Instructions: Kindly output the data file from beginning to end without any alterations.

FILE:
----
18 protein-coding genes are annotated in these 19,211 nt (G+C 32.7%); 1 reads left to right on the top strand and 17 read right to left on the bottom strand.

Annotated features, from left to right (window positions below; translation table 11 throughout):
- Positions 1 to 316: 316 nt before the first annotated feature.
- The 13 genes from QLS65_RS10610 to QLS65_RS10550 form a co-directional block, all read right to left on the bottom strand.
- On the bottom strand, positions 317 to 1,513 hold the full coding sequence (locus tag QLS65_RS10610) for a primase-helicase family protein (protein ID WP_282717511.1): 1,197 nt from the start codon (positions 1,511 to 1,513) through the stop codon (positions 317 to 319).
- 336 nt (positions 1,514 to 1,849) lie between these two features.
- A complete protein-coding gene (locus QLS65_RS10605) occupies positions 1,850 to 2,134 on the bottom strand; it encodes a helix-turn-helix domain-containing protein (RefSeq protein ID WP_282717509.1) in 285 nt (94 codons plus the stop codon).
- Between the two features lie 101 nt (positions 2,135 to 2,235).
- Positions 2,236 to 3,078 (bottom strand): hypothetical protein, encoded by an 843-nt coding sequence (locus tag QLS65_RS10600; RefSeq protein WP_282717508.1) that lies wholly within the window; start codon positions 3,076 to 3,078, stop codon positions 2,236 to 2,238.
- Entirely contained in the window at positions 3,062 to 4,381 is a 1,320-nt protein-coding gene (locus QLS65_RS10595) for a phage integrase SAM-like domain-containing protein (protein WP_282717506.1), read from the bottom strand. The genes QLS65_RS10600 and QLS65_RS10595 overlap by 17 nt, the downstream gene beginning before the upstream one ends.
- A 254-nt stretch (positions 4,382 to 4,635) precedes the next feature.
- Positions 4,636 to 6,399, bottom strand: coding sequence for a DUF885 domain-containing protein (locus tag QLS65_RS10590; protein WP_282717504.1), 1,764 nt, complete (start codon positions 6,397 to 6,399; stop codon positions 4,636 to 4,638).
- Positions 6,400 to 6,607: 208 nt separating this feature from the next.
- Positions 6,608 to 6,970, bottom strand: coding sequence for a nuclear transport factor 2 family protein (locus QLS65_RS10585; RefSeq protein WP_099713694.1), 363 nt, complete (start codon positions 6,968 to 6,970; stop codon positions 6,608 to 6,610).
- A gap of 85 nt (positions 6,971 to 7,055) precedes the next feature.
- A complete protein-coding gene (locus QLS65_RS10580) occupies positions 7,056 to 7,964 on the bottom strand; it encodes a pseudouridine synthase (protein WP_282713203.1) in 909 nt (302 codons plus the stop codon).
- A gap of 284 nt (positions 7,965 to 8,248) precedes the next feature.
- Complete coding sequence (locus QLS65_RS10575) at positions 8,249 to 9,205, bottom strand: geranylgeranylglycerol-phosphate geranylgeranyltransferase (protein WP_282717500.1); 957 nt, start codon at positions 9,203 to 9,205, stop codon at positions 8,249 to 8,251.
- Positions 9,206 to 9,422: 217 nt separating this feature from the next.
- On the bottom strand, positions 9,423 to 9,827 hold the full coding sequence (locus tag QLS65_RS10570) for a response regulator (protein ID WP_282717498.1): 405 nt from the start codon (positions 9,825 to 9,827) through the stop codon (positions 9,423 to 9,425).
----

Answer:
18 protein-coding genes are annotated in these 19,211 nt (G+C 32.7%); 1 reads left to right on the top strand and 17 read right to left on the bottom strand.

Annotated features, from left to right (window positions below; translation table 11 throughout):
- Positions 1 to 316: 316 nt before the first annotated feature.
- The 13 genes from QLS65_RS10610 to QLS65_RS10550 form a co-directional block, all read right to left on the bottom strand.
- On the bottom strand, positions 317 to 1,513 hold the full coding sequence (locus tag QLS65_RS10610) for a primase-helicase family protein (protein ID WP_282717511.1): 1,197 nt from the start codon (positions 1,511 to 1,513) through the stop codon (positions 317 to 319).
- 336 nt (positions 1,514 to 1,849) lie between these two features.
- A complete protein-coding gene (locus QLS65_RS10605) occupies positions 1,850 to 2,134 on the bottom strand; it encodes a helix-turn-helix domain-containing protein (RefSeq protein ID WP_282717509.1) in 285 nt (94 codons plus the stop codon).
- Between the two features lie 101 nt (positions 2,135 to 2,235).
- Positions 2,236 to 3,078 (bottom strand): hypothetical protein, encoded by an 843-nt coding sequence (locus tag QLS65_RS10600; RefSeq protein WP_282717508.1) that lies wholly within the window; start codon positions 3,076 to 3,078, stop codon positions 2,236 to 2,238.
- Entirely contained in the window at positions 3,062 to 4,381 is a 1,320-nt protein-coding gene (locus QLS65_RS10595) for a phage integrase SAM-like domain-containing protein (protein WP_282717506.1), read from the bottom strand. The genes QLS65_RS10600 and QLS65_RS10595 overlap by 17 nt, the downstream gene beginning before the upstream one ends.
- A 254-nt stretch (positions 4,382 to 4,635) precedes the next feature.
- Positions 4,636 to 6,399, bottom strand: coding sequence for a DUF885 domain-containing protein (locus tag QLS65_RS10590; protein WP_282717504.1), 1,764 nt, complete (start codon positions 6,397 to 6,399; stop codon positions 4,636 to 4,638).
- Positions 6,400 to 6,607: 208 nt separating this feature from the next.
- Positions 6,608 to 6,970, bottom strand: coding sequence for a nuclear transport factor 2 family protein (locus QLS65_RS10585; RefSeq protein WP_099713694.1), 363 nt, complete (start codon positions 6,968 to 6,970; stop codon positions 6,608 to 6,610).
- A gap of 85 nt (positions 6,971 to 7,055) precedes the next feature.
- A complete protein-coding gene (locus QLS65_RS10580) occupies positions 7,056 to 7,964 on the bottom strand; it encodes a pseudouridine synthase (protein WP_282713203.1) in 909 nt (302 codons plus the stop codon).
- A gap of 284 nt (positions 7,965 to 8,248) precedes the next feature.
- Complete coding sequence (locus QLS65_RS10575) at positions 8,249 to 9,205, bottom strand: geranylgeranylglycerol-phosphate geranylgeranyltransferase (protein WP_282717500.1); 957 nt, start codon at positions 9,203 to 9,205, stop codon at positions 8,249 to 8,251.
- Positions 9,206 to 9,422: 217 nt separating this feature from the next.
- On the bottom strand, positions 9,423 to 9,827 hold the full coding sequence (locus tag QLS65_RS10570) for a response regulator (protein ID WP_282717498.1): 405 nt from the start codon (positions 9,825 to 9,827) through the stop codon (positions 9,423 to 9,425).